Senator Who Used to Fly Black Hawks Calls for Answers on Army Helicopter Probe

In this Feb. 14, 2018, file photo, Sen. Tammy Duckworth, D-Ill., speaks on Capitol Hill, in Washington. Duckworth has given birth to a baby girl, making her the first U.S. senator to give birth while in office. The Illinois Democrat announced she delivered her second daughter, Maile Pearl Bowlsbey, on April 9, 2018. (AP Photo/Alex Brandon)
In this Feb. 14, 2018, file photo, Sen. Tammy Duckworth, D-Ill., speaks on Capitol Hill, in Washington. (AP Photo/Alex Brandon)

Former Army UH-60 Blackhawk pilot and Senate Armed Services Committee member Tammy Duckworth told the Army's top official this week that she wanted to know who is responsible for the use of low-flying helicopters to suppress crowds of protesters in Washington, D.C.

The Democratic senator from Illinois also talked to Army Secretary Ryan McCarthy about "the need" to ban the Confederate Battle Flag from all Army installations after the Navy and the Marine Corps made similar moves in the wake of nationwide racial protests that followed the death of George Floyd, an unarmed black man who died while in custody of Minneapolis police.

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"I had a productive call with Secretary McCarthy, where I expressed my deep concern about the use of low-flying military helicopters to suppress crowds of peaceful protesters who were exercising their First Amendment rights and calling out for justice for Black Americans," Duckworth said in a statement released Tuesday evening.

"I reiterated my call for an investigation into this incident so we can get to the bottom of it and answer the questions: who gave those orders and why?"

Duckworth, a former Army National Guard officer who lost both of her legs after she was shot down by enemy fire in Iraq in 2004, called on the Pentagon as well as the Federal Aviation Administration to investigate the reports of the June 1 incident involving Army helicopters flying dangerously low over protesters in D.C.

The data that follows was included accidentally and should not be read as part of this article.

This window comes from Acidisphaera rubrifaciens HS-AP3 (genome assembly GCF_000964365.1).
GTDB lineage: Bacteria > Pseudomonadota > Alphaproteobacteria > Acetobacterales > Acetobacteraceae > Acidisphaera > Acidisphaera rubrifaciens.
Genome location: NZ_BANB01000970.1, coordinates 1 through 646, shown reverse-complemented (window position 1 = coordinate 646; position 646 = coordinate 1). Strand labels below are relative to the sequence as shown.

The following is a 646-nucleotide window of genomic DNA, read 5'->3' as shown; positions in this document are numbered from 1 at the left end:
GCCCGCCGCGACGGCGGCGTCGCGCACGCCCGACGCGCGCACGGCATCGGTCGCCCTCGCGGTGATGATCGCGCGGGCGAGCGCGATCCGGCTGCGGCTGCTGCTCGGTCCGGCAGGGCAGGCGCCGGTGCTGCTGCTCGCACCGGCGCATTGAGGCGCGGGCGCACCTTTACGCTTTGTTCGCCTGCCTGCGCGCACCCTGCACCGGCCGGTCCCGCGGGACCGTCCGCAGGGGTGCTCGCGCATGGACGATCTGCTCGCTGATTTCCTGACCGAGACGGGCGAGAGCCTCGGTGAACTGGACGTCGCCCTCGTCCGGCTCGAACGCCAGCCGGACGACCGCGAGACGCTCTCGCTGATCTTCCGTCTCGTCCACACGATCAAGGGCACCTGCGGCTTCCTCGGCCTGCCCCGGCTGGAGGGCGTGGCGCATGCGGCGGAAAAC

In particular, she wanted to know whether there were any rotor wash-related injuries to people or property, according to the released statement.

McCarthy told reporters June 7 that the Army is wrapping up a 15-6 investigation of the incident and that he had originally authorized the Guard to use helicopters to "observe and report" on demonstrations after protesters turned violent on March 31, nearly overwhelming police and National Guard troops near the White House and damaging key historic sites in the city.

Maj. Gen. William Walker, commander of the D.C. National Guard, said at the same news conference that there was no order given to aviators to fly low to disperse the crowds.

Duckworth also discussed her view that Confederate flags should be removed from Army installations.

"Honoring the 'lost cause' of those who waged war against America to defend their right to own, sell and kill Black Americans has no place in our nation, especially the U.S. Armed Forces, which fought a deadly war to eliminate the barbaric practice of slavery," Duckworth said in the statement.

Army leaders are reviewing the new Marine Corps policy that bans Confederate flags and are considering similar action, a defense official told on June 9.

McCarthy's spokeswoman, Lt. Col. Audricia Harris, told Wednesday that McCarthy's office has no statement to release at this time on the issues discussed with Duckworth.

Duckworth has called on all active U.S. military forces and the National Guard Bureau to remove all Confederate Battle Flags.

"The U.S. Marine Corps, and now the U.S. Navy, have demonstrated moral leadership in taking action," Duckworth said in the statement. "I hope the Army will not be the last service branch to act."

On Monday, Army Gen. Robert B. "Abe" Abrams, commander of U.S. Forces Korea, has barred all troops serving in South Korea from displaying the Confederate flag on bases as well as service members' cars.

-- Matthew Cox can be reached at

Related: US Forces Korea Bans Display of Confederate Flag on Bases, Vehicles

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